dumplings-HaibawangFish

 

A month later, in October 2014, Sinian (Zhengzhou, Henan) has launched a new range of dumplings with well known Chinese dishes like Sichuan Pepper Beef or Lime Beef fillings. Until this launch, the fillings of dumplings, whether home made or produced commercially, consisted of minced meat and a type of vegetable as the main ingredients, with spices and seasoning as added to finish the flavor. Stuffing a complete dish in a dumpling is revolutionary.

These so called ‘high end’ dumplings are gaining popularity. During a tasting contest held in September 2014, insiders revealed that high end dumplings were good for 2.5% of the market in 2005, while that figure has increased to 16% in 2014.

Dumplings for children

Children are a major market segment for the Chinese food and beverage industry. Although a second child is a possibility now, for parents who are themselves single children, most children in China are still the ‘little emperors’ of the household who are doted on by parents and grandparents. Producers of quick frozen dumplings have also developed dumplings for children. They are marketed as more nutritious than the regular product and the skins are often coloured (typically red or green) to appeal more to the young. Sanquan‘s ‘King Shrimp Dumplings’ ended first in a taste panel test organized before Children’s Day (June 1), 2017.

Vegetarian

Although minced meat is the typical main ingredient of the fillings of dumplings, vegetarian dumplings exist as well. For home cooking, they do not pose a particular problem. However, the transformation to industrial production of vegetarian dumplings has its particular problems, the most prominent being the dehydration of the filling. Jiajiamei Seasoning (Zhoukou, Henan) has developed a seasoning mix specially formulated for vegetarian dumplings to deal with that problem.

VegDumpling

(Towards) organic

Another way of distinguishing yourself in the growing mass of industrial dumpling makers is going for high quality, getting rid of unnecessary additives, perhaps going for organic in the near future. Such a company is Chuange (Qingdao, Shandong). Founded in 2009, it produces a range of hand-made seafood dumplings. It markets its products as an industrial reproduction of traditional seafood dumplings eaten by the local fishermen. Its product range even includes sepia dumplings, marked by its distinct colour, not unlike the sepia noodles from Italy, or sepia paella from Spain.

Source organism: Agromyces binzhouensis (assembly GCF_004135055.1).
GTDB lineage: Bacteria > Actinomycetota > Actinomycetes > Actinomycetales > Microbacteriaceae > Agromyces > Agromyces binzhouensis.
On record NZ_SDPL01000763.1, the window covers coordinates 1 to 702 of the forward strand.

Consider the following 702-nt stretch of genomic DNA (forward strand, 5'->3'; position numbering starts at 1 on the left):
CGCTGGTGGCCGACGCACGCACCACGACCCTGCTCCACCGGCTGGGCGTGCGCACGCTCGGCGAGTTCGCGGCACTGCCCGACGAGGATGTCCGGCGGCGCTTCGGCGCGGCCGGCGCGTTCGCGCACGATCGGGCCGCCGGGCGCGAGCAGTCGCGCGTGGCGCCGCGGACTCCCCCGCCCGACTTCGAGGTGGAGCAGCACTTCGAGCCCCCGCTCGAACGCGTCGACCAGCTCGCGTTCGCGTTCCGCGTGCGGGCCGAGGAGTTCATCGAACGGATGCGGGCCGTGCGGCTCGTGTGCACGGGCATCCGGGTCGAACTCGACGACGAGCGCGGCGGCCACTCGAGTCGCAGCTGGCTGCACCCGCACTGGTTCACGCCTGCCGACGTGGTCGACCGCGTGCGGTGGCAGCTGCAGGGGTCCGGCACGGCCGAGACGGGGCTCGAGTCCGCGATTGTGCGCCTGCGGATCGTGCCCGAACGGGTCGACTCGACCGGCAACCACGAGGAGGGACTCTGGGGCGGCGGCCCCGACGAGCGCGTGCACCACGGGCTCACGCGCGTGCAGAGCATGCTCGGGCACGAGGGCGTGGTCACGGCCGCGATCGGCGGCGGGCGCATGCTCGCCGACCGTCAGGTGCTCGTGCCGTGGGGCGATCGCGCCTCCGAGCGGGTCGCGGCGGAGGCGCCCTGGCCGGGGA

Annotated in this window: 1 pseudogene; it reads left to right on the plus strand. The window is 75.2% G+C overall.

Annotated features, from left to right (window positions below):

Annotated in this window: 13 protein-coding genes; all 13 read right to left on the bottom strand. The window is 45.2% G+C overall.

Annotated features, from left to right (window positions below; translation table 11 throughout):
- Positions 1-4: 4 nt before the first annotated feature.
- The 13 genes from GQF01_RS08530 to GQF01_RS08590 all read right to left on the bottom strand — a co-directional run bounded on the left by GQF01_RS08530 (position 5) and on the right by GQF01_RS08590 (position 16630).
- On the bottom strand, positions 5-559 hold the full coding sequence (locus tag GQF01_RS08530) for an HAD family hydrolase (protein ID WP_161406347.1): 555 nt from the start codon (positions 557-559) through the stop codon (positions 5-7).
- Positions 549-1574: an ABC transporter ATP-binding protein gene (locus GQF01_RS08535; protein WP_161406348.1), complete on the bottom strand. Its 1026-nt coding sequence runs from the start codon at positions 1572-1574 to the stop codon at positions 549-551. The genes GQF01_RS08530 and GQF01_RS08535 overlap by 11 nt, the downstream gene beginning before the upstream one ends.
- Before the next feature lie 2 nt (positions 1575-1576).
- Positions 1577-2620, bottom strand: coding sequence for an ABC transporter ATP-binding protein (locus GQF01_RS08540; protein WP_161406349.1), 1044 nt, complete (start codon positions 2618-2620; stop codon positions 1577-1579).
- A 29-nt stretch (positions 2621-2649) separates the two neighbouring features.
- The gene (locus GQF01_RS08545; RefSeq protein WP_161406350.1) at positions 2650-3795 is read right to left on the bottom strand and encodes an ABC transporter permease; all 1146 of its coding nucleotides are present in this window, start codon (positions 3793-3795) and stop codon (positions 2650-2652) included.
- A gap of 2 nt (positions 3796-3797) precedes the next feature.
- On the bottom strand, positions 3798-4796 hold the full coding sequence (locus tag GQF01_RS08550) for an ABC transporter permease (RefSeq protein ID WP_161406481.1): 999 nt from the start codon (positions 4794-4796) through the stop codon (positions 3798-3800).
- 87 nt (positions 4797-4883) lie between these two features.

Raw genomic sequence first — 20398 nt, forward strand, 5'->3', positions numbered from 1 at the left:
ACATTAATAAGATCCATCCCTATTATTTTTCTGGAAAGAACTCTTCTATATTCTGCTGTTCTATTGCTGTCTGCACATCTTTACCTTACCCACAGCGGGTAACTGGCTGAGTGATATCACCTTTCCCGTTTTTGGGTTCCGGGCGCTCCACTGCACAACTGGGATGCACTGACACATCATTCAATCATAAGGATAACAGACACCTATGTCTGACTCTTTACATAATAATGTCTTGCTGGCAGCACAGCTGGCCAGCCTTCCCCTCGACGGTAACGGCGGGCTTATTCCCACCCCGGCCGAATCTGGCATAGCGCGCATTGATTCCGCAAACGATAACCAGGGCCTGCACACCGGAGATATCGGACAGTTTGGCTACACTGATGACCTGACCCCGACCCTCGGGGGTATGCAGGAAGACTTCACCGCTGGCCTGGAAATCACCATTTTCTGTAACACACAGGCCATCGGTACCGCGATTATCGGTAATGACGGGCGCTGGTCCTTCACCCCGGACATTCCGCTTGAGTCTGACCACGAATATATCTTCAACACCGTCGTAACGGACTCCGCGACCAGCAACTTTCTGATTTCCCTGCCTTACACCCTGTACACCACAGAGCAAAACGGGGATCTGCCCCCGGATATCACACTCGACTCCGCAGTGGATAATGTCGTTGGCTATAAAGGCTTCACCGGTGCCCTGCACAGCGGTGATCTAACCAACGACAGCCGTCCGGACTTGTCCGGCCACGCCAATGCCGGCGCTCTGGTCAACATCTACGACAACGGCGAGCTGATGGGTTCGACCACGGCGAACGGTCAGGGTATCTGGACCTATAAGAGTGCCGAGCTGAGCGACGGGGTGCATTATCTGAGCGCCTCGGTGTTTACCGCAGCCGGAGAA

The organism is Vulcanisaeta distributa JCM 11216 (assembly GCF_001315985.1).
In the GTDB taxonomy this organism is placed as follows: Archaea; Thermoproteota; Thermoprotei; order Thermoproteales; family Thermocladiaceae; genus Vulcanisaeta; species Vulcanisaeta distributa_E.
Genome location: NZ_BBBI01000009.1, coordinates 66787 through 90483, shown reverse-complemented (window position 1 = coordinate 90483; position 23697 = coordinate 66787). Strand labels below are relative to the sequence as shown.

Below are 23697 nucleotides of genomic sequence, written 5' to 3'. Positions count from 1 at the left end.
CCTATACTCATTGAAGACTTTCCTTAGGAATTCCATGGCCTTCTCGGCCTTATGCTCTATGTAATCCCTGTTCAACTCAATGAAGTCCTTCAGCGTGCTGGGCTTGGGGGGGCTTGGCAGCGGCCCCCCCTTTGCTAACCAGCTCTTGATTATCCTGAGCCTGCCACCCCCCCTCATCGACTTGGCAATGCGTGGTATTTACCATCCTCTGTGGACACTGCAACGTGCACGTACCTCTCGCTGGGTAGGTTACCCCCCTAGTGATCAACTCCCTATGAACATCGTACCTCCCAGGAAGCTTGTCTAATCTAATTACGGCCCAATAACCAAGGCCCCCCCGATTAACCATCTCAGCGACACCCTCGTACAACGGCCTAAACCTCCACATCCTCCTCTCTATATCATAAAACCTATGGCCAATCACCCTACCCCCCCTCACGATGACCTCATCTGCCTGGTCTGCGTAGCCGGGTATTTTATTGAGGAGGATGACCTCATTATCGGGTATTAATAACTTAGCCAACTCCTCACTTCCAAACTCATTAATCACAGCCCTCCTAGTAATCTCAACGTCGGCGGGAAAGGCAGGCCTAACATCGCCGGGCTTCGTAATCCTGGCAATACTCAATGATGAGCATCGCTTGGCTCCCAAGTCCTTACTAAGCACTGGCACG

Spin-off products

Dumplings are such a popular food, that it has lead to the development of various products related to the making or eating dumplings. E.g., many producers of vinegar or soy sauce have developed special products for dipping dumplings. Some chefs have started making dumplings using other cereals, like the oat dumplings of the restaurant chain Xibei Youmian.

Eurasia Consult’s database of the Chinese food industry includes 10 producers of dumplings., industrial recipes, and more.

Eurasia Consult Food knows the Chinese food industry since 1985. Follow us on Twitter.

Eurasia Consult Consulting can help you embed your business in Chinese society.

Peter Peverelli is active in and with China since 1975.

 

 

Instant noodles – struggling to stay on top

While instant noodles are still going strong in their conquest of Western markets, the Chinese seem to be ready for a change.

One of the most intriguing headlines I read in the Chinese food industry media when I started this blog is in the shape of a question: ‘have instant noodles past their peak?‘ The national output of instant noodles in 2014 was 10,256,640 mt, down 1.55% compared to 2013. Total sales of instant noodels in 2015 decreased with 6.3% and the turnover with 2.6%. The market saw an increase of 0.9% in 2016, positive for the first time since several years.

According to a survey conducted mid 2017, the largest market segment are consumer of the age group 23 – 28, followed by the section 29 – 35. In both groups, women consume significantly more than men.

The following table shows the development of the Chinese instant noodle output from 2006 thru 2014.

Year volume (mt) growth(%)
2006 4,311,300 23.90
2007 5,077,200 21.25
2008 4,994,500 5.34
2009 5,737,800 11.53
2010 6,881,100 22.92
2011 8,275,900 22.82
2012 9,467,400 19.39
2013 10,307,600 5.26
2014 10,256,640 -1.55

Whether instant noodles are on retreat is indeed a bold question. If there is one Chinese food product that has seemingly conquered the world in the sense that it is known and available in supermarkets on all continents it is instant noodles.

Yes, soy sauce was know in most Western countries long before the first pack of instant noodles appeared on the shelves of our supermarkets and yes, instant noodles are probably a Japanese invention. However, it was that huge neighbour of Japan that posed the single largest market for this convenience food and it was through the Chinese diaspora that it ended up in supermarkets in regions like Europe, North America, or Australia. The products on offer in Western shops are not only imported from Asia, but also partly produced by Western companies like Unilever’s Unox brand.